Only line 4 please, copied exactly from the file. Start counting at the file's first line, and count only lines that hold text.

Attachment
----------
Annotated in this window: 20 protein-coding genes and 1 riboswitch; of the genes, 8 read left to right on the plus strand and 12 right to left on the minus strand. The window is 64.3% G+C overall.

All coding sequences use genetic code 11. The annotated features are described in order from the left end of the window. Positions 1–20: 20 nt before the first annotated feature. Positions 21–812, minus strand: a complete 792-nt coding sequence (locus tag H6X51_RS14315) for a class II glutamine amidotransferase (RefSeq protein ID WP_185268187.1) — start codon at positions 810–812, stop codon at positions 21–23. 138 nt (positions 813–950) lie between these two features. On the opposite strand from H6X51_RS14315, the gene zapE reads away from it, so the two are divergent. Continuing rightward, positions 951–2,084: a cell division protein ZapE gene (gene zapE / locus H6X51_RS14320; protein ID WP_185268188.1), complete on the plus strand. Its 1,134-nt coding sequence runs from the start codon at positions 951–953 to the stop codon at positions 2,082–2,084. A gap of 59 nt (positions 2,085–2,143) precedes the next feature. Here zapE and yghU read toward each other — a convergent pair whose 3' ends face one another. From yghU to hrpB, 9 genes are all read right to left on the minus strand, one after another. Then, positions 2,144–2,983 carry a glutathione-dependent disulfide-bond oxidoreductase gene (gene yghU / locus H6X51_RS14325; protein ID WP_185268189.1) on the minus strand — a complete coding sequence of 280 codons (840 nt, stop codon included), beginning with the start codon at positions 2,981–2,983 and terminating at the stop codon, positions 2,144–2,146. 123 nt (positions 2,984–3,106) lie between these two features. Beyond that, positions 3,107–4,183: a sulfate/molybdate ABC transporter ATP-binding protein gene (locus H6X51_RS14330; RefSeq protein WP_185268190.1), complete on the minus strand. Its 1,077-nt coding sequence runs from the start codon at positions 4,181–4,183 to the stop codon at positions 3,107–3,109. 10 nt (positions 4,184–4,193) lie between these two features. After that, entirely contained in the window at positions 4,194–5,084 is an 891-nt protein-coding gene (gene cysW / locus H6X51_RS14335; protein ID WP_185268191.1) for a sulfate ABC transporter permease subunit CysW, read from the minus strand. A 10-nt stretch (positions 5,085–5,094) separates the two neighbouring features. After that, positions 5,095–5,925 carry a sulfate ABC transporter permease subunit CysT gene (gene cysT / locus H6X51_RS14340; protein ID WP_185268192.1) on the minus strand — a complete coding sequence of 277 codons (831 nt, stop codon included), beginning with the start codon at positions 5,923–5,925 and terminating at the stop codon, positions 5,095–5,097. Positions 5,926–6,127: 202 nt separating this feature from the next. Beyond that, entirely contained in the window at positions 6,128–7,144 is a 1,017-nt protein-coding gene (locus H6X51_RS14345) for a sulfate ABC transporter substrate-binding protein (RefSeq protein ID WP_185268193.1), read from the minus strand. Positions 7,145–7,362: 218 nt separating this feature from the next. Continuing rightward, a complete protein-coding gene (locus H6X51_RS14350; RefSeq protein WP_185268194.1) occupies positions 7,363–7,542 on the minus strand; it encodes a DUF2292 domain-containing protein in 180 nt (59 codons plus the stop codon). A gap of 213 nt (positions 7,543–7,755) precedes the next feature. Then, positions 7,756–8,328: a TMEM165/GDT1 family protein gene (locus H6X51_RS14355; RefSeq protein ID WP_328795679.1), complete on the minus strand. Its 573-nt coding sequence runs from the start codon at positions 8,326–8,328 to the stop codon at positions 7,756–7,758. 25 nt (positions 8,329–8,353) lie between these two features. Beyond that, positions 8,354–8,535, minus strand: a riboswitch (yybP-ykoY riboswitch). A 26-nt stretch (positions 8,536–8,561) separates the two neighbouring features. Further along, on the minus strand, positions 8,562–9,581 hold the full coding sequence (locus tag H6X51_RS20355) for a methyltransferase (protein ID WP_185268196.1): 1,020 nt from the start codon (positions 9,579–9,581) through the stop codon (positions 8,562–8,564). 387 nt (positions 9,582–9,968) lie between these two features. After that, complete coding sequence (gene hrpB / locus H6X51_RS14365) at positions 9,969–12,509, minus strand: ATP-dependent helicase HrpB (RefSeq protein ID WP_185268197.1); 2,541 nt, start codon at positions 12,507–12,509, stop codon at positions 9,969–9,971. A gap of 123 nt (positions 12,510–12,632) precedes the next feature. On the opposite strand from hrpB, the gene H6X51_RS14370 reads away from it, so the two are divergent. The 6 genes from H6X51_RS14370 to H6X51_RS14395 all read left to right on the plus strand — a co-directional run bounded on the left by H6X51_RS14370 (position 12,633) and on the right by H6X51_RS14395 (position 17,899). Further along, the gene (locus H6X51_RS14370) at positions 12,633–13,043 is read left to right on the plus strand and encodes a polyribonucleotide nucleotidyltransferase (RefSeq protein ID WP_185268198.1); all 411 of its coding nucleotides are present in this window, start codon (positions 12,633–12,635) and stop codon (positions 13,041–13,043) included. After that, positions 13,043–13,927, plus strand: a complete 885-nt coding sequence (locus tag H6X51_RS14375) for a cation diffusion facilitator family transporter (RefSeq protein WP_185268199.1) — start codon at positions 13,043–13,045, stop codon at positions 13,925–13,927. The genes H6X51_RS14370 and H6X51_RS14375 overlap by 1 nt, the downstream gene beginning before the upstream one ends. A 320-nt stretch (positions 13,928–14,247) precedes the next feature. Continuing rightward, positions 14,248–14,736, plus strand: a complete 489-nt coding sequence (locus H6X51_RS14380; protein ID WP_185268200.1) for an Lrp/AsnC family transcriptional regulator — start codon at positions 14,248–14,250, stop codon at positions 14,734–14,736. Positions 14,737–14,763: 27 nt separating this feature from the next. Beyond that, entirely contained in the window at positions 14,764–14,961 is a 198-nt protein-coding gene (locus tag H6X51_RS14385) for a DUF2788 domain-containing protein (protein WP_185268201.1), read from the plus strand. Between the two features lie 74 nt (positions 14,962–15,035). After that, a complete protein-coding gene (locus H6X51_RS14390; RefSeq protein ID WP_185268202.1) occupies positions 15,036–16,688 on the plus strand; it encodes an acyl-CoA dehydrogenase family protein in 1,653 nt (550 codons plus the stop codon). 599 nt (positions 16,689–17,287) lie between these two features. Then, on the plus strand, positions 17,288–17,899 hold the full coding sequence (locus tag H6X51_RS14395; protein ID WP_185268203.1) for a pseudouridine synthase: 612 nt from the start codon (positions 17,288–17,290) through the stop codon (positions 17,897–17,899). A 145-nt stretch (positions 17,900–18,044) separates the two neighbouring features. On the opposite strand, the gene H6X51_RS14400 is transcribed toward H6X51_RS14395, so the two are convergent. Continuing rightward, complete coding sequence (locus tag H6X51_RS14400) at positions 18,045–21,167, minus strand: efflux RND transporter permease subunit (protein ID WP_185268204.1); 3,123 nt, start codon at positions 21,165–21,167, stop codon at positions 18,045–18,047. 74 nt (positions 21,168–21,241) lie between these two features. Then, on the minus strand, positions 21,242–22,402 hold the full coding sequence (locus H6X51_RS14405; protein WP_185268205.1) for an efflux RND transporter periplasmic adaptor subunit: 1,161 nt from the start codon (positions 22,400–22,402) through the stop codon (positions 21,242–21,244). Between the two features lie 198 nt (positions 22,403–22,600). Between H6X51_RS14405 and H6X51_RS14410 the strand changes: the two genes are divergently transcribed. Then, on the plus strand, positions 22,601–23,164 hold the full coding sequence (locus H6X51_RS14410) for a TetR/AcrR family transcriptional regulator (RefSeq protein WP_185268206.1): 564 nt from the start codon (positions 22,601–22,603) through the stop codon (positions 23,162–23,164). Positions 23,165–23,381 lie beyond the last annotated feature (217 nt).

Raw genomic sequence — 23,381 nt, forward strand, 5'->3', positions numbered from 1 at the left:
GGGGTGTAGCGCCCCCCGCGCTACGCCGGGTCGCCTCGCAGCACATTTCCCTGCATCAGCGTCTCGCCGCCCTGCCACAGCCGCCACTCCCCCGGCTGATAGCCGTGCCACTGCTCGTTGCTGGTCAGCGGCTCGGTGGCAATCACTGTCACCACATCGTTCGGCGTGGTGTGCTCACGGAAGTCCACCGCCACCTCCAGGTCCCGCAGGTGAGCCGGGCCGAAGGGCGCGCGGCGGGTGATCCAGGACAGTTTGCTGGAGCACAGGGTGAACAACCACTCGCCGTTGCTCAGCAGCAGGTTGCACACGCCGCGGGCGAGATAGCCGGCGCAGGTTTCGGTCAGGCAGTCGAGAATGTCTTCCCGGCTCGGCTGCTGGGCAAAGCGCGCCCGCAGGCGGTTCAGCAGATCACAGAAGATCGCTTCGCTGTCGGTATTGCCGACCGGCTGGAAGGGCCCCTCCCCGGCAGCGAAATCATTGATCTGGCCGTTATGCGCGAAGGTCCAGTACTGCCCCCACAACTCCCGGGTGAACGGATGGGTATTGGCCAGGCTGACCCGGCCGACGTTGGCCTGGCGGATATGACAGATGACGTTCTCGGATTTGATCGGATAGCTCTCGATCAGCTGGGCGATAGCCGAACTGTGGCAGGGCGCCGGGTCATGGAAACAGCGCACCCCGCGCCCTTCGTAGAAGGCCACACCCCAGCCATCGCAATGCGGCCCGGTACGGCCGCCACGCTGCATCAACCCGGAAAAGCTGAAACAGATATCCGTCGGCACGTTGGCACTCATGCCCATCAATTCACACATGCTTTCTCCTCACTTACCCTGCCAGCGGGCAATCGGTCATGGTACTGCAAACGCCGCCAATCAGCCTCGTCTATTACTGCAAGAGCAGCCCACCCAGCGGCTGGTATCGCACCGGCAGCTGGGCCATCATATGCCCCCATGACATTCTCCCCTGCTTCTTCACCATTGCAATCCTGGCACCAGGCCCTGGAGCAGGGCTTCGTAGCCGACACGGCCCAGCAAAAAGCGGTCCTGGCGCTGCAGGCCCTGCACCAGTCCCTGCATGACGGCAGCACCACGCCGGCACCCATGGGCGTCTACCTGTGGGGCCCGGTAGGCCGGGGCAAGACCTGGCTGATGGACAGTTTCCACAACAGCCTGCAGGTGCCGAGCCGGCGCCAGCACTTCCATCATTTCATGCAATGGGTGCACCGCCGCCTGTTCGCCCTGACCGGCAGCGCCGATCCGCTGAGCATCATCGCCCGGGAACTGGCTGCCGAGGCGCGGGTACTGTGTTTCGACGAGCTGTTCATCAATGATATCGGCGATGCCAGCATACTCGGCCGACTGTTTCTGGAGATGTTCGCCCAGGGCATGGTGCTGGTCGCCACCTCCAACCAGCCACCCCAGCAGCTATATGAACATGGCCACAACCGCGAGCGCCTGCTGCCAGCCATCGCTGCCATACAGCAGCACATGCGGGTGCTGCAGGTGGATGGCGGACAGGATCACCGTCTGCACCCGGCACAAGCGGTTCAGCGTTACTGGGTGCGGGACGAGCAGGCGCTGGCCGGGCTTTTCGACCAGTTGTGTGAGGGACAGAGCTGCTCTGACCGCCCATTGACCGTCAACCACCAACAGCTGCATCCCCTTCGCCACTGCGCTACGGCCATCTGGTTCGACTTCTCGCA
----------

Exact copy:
GGGGTGTAGCGCCCCCCGCGCTACGCCGGGTCGCCTCGCAGCACATTTCCCTGCATCAGCGTCTCGCCGCCCTGCCACAGCCGCCACTCCCCCGGCTGATAGCCGTGCCACTGCTCGTTGCTGGTCAGCGGCTCGGTGGCAATCACTGTCACCACATCGTTCGGCGTGGTGTGCTCACGGAAGTCCACCGCCACCTCCAGGTCCCGCAGGTGAGCCGGGCCGAAGGGCGCGCGGCGGGTGATCCAGGACAGTTTGCTGGAGCACAGGGTGAACAACCACTCGCCGTTGCTCAGCAGCAGGTTGCACACGCCGCGGGCGAGATAGCCGGCGCAGGTTTCGGTCAGGCAGTCGAGAATGTCTTCCCGGCTCGGCTGCTGGGCAAAGCGCGCCCGCAGGCGGTTCAGCAGATCACAGAAGATCGCTTCGCTGTCGGTATTGCCGACCGGCTGGAAGGGCCCCTCCCCGGCAGCGAAATCATTGATCTGGCCGTTATGCGCGAAGGTCCAGTACTGCCCCCACAACTCCCGGGTGAACGGATGGGTATTGGCCAGGCTGACCCGGCCGACGTTGGCCTGGCGGATATGACAGATGACGTTCTCGGATTTGATCGGATAGCTCTCGATCAGCTGGGCGATAGCCGAACTGTGGCAGGGCGCCGGGTCATGGAAACAGCGCACCCCGCGCCCTTCGTAGAAGGCCACACCCCAGCCATCGCAATGCGGCCCGGTACGGCCGCCACGCTGCATCAACCCGGAAAAGCTGAAACAGATATCCGTCGGCACGTTGGCACTCATGCCCATCAATTCACACATGCTTTCTCCTCACTTACCCTGCCAGCGGGCAATCGGTCATGGTACTGCAAACGCCGCCAATCAGCCTCGTCTATTACTGCAAGAGCAGCCCACCCAGCGGCTGGTATCGCACCGGCAGCTGGGCCATCATATGCCCCCATGACATTCTCCCCTGCTTCTTCACCATTGCAATCCTGGCACCAGGCCCTGGAGCAGGGCTTCGTAGCCGACACGGCCCAGCAAAAAGCGGTCCTGGCGCTGCAGGCCCTGCACCAGTCCCTGCATGACGGCAGCACCACGCCGGCACCCATGGGCGTCTACCTGTGGGGCCCGGTAGGCCGGGGCAAGACCTGGCTGATGGACAGTTTCCACAACAGCCTGCAGGTGCCGAGCCGGCGCCAGCACTTCCATCATTTCATGCAATGGGTGCACCGCCGCCTGTTCGCCCTGACCGGCAGCGCCGATCCGCTGAGCATCATCGCCCGGGAACTGGCTGCCGAGGCGCGGGTACTGTGTTTCGACGAGCTGTTCATCAATGATATCGGCGATGCCAGCATACTCGGCCGACTGTTTCTGGAGATGTTCGCCCAGGGCATGGTGCTGGTCGCCACCTCCAACCAGCCACCCCAGCAGCTATATGAACATGGCCACAACCGCGAGCGCCTGCTGCCAGCCATCGCTGCCATACAGCAGCACATGCGGGTGCTGCAGGTGGATGGCGGACAGGATCACCGTCTGCACCCGGCACAAGCGGTTCAGCGTTACTGGGTGCGGGACGAGCAGGCGCTGGCCGGGCTTTTCGACCAGTTGTGTGAGGGACAGAGCTGCTCTGACCGCCCATTGACCGTCAACCACCAACAGCTGCATCCCCTTCGCCACTGCGCTACGGCCATCTGGTTCGACTTCTCGCA